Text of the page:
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Monday, 30 June 2014 12:56

Android L targets all aspects of life

Written by Fuad Abazovic

Wrist, handset, tablet, notebook, car

Android is a free operating system based on Linux and over the past five years become the most popular operating system for smartphones and it has managed to outpace iOS in the tablet space, too. It’s only worthy competitor, iOS is completely closed and owned by Apple, but it remains to impress hundreds of millions iPhone and iPad users. Android other serious competitor, Windows Phone, is limited solely to smartphones.

Android has been stuck on 32-bit 4.x versions for a while and the last available iteration is called 4.4.x. It is used on some 8 percent of all Android devices. Last week Google announced yet another version of Android called Android L.

One can speculate that after Android 4.4 (codenamed KitKat), we were about to get an Android version with a name like Lollipop, but L in this case might stand for Life. Google wasn't to spy on all aspects of your digital life, all via Android and here is how.

All platforms, everywhere

Android L runs on Android Wear watches, it will run on the latest phones and tablets as well as on cars. Google Now and a few other features will be available on Android Wear but Google will be able to keep track of where you go. It can do that with a phone as well and it does unless you opt out. The key thing in marketing today is to learn as much as possible about customer behaviour.

Some might remember Minority Report, a sci-fi movie where a retina scanner scans your eye and digital banner ads starts calling your name and server ads customized and personally for your eyes only. Apple has the tools to use this sort of personal data just as well as Google. However, Google can sell its ads at much higher rates as companies who want to advertise want to hit its particular target group – and Google simply has more users.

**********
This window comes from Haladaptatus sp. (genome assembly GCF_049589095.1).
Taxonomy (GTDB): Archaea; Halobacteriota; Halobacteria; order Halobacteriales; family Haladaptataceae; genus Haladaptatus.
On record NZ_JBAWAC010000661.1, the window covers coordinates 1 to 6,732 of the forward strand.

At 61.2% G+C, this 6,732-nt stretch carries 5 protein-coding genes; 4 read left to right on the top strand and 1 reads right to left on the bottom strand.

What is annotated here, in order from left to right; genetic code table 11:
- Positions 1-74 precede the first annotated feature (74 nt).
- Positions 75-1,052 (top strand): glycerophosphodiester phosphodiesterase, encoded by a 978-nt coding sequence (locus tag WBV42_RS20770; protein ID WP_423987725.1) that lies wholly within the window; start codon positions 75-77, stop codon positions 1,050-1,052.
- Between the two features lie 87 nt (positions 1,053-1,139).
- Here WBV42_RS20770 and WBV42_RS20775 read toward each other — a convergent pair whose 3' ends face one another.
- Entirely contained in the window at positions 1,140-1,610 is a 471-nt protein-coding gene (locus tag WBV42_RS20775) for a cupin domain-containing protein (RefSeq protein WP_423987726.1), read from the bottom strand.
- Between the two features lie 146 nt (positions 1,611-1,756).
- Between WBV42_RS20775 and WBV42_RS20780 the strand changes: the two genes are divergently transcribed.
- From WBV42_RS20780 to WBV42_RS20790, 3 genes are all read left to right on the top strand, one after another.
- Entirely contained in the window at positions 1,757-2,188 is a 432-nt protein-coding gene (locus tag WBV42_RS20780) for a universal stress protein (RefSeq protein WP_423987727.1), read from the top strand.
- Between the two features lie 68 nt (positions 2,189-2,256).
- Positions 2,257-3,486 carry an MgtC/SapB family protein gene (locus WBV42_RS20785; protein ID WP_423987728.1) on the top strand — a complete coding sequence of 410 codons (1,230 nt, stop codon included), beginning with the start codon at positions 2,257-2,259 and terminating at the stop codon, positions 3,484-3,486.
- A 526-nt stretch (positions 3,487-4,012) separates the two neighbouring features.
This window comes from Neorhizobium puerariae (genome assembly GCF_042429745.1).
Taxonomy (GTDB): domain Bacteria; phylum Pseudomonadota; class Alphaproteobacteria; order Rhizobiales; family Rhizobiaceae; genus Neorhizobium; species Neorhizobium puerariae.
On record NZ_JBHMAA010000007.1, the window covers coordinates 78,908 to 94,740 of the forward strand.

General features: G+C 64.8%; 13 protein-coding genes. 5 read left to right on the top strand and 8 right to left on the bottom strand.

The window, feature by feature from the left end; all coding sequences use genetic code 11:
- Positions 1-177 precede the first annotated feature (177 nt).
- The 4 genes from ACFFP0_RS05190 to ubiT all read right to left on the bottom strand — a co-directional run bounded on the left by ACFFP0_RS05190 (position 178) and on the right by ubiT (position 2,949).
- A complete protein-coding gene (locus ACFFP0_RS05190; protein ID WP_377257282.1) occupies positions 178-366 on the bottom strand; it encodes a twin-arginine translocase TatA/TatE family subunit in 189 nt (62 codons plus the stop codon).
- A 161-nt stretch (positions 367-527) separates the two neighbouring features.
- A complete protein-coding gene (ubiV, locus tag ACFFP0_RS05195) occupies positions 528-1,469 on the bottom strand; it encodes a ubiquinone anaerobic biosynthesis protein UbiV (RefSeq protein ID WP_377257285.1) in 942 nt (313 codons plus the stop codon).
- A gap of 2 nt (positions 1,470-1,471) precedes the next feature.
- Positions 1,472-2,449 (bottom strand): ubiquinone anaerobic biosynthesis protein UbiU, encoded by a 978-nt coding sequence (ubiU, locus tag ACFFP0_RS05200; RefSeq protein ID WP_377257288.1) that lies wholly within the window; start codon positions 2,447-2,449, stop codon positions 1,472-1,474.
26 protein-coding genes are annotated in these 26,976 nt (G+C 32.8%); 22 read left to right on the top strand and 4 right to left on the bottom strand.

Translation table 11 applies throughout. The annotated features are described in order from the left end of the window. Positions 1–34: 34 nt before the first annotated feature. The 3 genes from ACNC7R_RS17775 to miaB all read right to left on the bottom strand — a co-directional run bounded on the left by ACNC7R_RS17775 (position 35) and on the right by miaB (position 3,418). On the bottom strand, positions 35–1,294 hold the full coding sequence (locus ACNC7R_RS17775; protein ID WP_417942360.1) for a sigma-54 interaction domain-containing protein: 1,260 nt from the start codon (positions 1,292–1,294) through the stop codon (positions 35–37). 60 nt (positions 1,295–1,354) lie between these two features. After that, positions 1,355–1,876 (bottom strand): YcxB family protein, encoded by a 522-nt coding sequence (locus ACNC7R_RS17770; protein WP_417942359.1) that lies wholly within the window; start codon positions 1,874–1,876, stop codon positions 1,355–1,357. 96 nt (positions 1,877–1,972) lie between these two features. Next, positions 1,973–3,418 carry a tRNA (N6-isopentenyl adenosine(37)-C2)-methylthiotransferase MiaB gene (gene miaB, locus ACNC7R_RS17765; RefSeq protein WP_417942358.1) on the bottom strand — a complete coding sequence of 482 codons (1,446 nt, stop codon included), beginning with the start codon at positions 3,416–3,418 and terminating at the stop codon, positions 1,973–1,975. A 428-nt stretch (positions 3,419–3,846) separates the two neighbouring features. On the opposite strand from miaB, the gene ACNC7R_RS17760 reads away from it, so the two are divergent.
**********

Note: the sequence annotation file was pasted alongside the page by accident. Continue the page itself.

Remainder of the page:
A big part of Android L is interconnectivity via Google account with all your devices. Your Android Wear watch, Android phone, Android tablet, notebook and desktop share information that can help your personalize your searches, browsing etc. You have to use Chrome on desktop and notebook to utilize this feature. Android TV will also become a part of learning your consumer behaviour strategy. It will also ask for your Gmail Google account to be able to serve you better, all planed for Google’s master plan - selling more ads to customers at a higher cost, targeting even more people across more platforms.

Cars, wearables, the sky is the limit

Since Google wants to become a big player in the automotive industry, it might turn out that Google will be able to learn even more about you when you are driving. This is the holy grail of Android L, being able to serve you the best possible search for you that might actually result with your spending money on a service advertised on Google.

Look what happens in Google’s Material design video. Google describes Material design philosophy behind Android L with "our goal is to satisfy the diverse spectrum of human needs. As those needs evolve, so too must our designs, practices, and philosophies. We challenged ourselves to create a visual language for our users that synthesizes the classic principles of good design with the innovation and possibility of technology and science."

Material design is something that many web developers saw and used for quite some time now called responsive design.

We find lack of innovative features on the new Android L disturbing as after days of looking at the new operating system we could not single out amazing feature that will really make us want it bad. Yes, the prospect of 64-bit support is a big thing, but in all honesty it’s simply not very relevant right now. Just look for yourself, as Google used a few shadow and swipe tricks and the functionality remained similar to Android 4.4 or even older versions.

Android L is nice, it will launch on smart watches, new phones, tablets and part of its functionality will even get to your notebooks or Android TV, but we just don’t see a killer feature regardless how hard we look.

Fuad Abazovic

E-mail: This e-mail address is being protected from spambots. You need JavaScript enabled to view it

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